To most passersby, McSorley’s could be mistaken for a hokey ersatz of an authentic Irish pub. But students of the genre know that the joint on the ground floor of a brick tenement building occupying an unremarkable block of the East Village is a fabled institution of New York’s boozing past, proudly holding the title of the oldest bar in the city with an 1854 opening. These days, though, it’s often the last blurry stop of the twentysomething set’s Saturday night bar crawl.
“Yeah, I’ve been here,” Austin Stowell chuckles, shaking his head. “Several times.”
Despite often being clogged with sloppy Murray-Hill-residing bros, McSorley’s has managed to preserve a commendable amount of its ancestry: the dust-caked bar, the cobwebbed, rickety furniture and a sawdust-carpeted floor. The walls are covered with sepia-colored memorabilia; among the artifacts is an original Wanted poster for John Wilkes Booth and an invitation to the grand opening of the Brooklyn Bridge. It’s also done little variation to its menu.
“Last night we were at a Yankee game and I was explaining what this was to my father,” Stowell says. “And I said, ‘Dad, it’s real simple: They’ve got light beer, they’ve got dark beer and they have cheese and crackers. That’s pretty much it.’”
Indeed, there are only two types of beer served at McSorley’s — a light ale and a murky dark stout, which Stowell is sipping out of a glass tankard. It’s fitting to meet him at a vestige of New York’s partying past: He’s the breakout star of “Public Morals,” the new Ed Burns-helmed show that examines another swath of the city’s days of debauchery.
Set in 1967, “Public Morals” revolves around a group of plainclothes cops in NYPD’s public morals division tasked with combating all matters of vice: gambling, prostitution, drug possession, etc. But rather than cleaning up the illegal card games and collaring the johns, they protect them in exchange for bribes, favors and payouts — real Serpico stuff. As Burns’ character puts it, rather than fight the crime, they regulate it.
“We don’t toe the line [between right and wrong], we make the line to whatever fits the needs of our situation,” Stowell says. “It’s like, ‘Oh, that’s the line? Well, guess what? I moved the f–king line, so deal with it.’”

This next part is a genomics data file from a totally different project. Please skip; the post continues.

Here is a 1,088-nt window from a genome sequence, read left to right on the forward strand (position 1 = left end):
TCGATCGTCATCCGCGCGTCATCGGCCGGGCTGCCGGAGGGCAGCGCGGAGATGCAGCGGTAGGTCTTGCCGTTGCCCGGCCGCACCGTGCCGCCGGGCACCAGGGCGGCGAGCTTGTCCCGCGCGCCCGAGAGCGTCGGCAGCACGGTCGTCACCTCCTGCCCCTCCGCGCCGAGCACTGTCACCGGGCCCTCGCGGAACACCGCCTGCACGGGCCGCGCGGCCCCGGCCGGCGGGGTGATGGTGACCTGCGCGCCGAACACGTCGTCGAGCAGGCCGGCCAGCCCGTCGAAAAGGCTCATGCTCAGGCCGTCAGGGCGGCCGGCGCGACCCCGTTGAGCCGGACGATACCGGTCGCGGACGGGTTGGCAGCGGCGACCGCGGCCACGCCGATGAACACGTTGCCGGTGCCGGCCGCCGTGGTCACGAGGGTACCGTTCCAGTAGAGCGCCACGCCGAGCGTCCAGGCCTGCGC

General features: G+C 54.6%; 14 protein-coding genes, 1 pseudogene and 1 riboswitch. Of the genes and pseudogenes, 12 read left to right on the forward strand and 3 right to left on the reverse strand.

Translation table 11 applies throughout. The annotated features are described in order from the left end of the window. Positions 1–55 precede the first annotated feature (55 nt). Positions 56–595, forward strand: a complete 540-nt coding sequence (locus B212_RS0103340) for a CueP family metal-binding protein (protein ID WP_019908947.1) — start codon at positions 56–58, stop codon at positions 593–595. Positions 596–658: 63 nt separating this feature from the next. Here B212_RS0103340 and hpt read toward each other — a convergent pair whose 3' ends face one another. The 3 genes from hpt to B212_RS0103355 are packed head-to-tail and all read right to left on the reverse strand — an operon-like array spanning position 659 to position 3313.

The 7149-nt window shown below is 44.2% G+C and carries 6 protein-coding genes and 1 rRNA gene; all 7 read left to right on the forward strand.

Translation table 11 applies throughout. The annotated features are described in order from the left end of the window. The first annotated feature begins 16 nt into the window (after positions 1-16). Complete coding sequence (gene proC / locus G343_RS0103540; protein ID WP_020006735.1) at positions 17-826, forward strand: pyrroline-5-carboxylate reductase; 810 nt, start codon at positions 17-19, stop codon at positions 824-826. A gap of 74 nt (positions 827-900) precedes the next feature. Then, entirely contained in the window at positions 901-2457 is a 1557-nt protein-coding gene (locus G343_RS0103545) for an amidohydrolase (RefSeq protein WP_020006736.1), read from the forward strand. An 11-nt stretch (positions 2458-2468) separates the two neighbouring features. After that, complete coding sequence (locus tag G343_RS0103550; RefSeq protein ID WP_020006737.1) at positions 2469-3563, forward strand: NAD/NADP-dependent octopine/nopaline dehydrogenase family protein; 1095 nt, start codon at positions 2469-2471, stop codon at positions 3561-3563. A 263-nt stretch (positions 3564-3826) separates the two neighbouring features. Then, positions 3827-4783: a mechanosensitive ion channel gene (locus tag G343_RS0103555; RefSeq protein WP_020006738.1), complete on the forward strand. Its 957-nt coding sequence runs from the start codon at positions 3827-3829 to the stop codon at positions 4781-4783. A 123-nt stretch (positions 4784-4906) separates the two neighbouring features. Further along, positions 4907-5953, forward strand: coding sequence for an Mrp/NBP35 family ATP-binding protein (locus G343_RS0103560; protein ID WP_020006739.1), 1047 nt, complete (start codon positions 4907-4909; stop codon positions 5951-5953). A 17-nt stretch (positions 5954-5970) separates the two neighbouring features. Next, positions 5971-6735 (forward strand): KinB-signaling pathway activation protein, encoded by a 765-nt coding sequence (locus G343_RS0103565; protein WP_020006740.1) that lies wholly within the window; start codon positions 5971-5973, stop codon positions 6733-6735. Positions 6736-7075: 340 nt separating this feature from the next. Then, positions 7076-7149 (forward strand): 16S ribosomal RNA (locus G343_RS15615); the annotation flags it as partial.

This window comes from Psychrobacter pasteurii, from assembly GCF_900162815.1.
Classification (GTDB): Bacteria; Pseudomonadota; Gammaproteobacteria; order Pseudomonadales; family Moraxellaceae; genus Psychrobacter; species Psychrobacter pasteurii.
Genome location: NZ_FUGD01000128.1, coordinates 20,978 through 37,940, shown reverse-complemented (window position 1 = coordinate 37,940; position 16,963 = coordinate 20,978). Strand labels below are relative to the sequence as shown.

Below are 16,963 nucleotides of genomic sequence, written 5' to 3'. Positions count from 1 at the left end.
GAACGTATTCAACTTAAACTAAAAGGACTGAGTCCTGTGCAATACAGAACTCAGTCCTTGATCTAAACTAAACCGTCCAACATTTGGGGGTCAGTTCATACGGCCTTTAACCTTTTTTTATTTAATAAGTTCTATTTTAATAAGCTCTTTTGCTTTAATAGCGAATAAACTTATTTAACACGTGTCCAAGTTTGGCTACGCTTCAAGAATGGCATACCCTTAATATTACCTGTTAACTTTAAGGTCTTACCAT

Burns had been kicking around the idea for the show for years (his laughably lengthy title is creator-director- producer-writer-lead-actor) and finally began filming it nearly two years ago. In May, TNT greenlit 10 episodes as part of the network’s collaboration with Steven Spielberg’s Amblin Television. Spielberg has signed on an as executive producer for the project. The show makes its debut Aug. 25.
Stowell first heard of the part when he was shooting in Florida. “My agent called me and said, ‘You’ve got to put yourself on tape for this, tonight,’” Stowell relays. Back in his hotel room, the actor got resourceful — using all manner of crappy hotel furniture to perch his iPhone. “I dragged the nightstand over to put on top of a coffee table I had in there. That didn’t work. Then I got the trash can flipped over — all kinds of stuff.” A meeting in New York and a chemistry read later, he had the part of Sean O’Bannon.
Sean is impulsive and brash. He has the foolish delusions of impregnability only afforded to the young, delusions that are only magnified by the fact that he’s in a position of relative power. “Sean’s a good guy. He was a troubled kid, got sent away to boarding school and was put on the right path. He’s got a good heart, but like any young man, he screws up. He needs to learn some life lessons,” Stowell, 30, says. “At the end of the day, he wants to do the right thing. But with hormones and everything, he f–ks up sometimes.”
That is one thing Stowell is not doing. The son of a retired steelworker and a schoolteacher, he grew up the youngest of three boys in Kensington, a pretty area in central Connecticut. He studied acting in college and got his first taste of A-listerdom with a supporting role in “Whiplash,” playing the second-string drummer, a pseudo competitor to Miles Teller’s character. That role also has earned him a certain amount of celebrity weekly fascination — the magazines have recently been poring over his relationship with former “The Vampire Diaries” actress Nina Dobrev.
He should get ready for even more attention, since after “Public Morals,” Stowell has a string of big projects rolling out. First is Spielberg’s “Bridge of Spies,” out in October, in which he plays Francis Gary Powers, the American pilot held by the Soviet Union during the U-2 incident. Early next year, he stars in James Franco’s next directorial effort, “In Dubious Battle,” alongside Franco, Josh Hutcherson, Selena Gomez, Bryan Cranston and Zach Braff.
Swigging on his beer in the famed McSorley’s, Stowell is suitably chilled out about all of it, though. “With [landing parts], you have to realize it’s so often not up to you,” he says. “You’ll hear, ‘They want somebody a little less tall’ or ‘He’s got blue eyes, we wanted brown eyes’ or ‘He looks a little too young.’ You can’t control a lot of it, so you have to just pray to the acting gods and let the rest go.”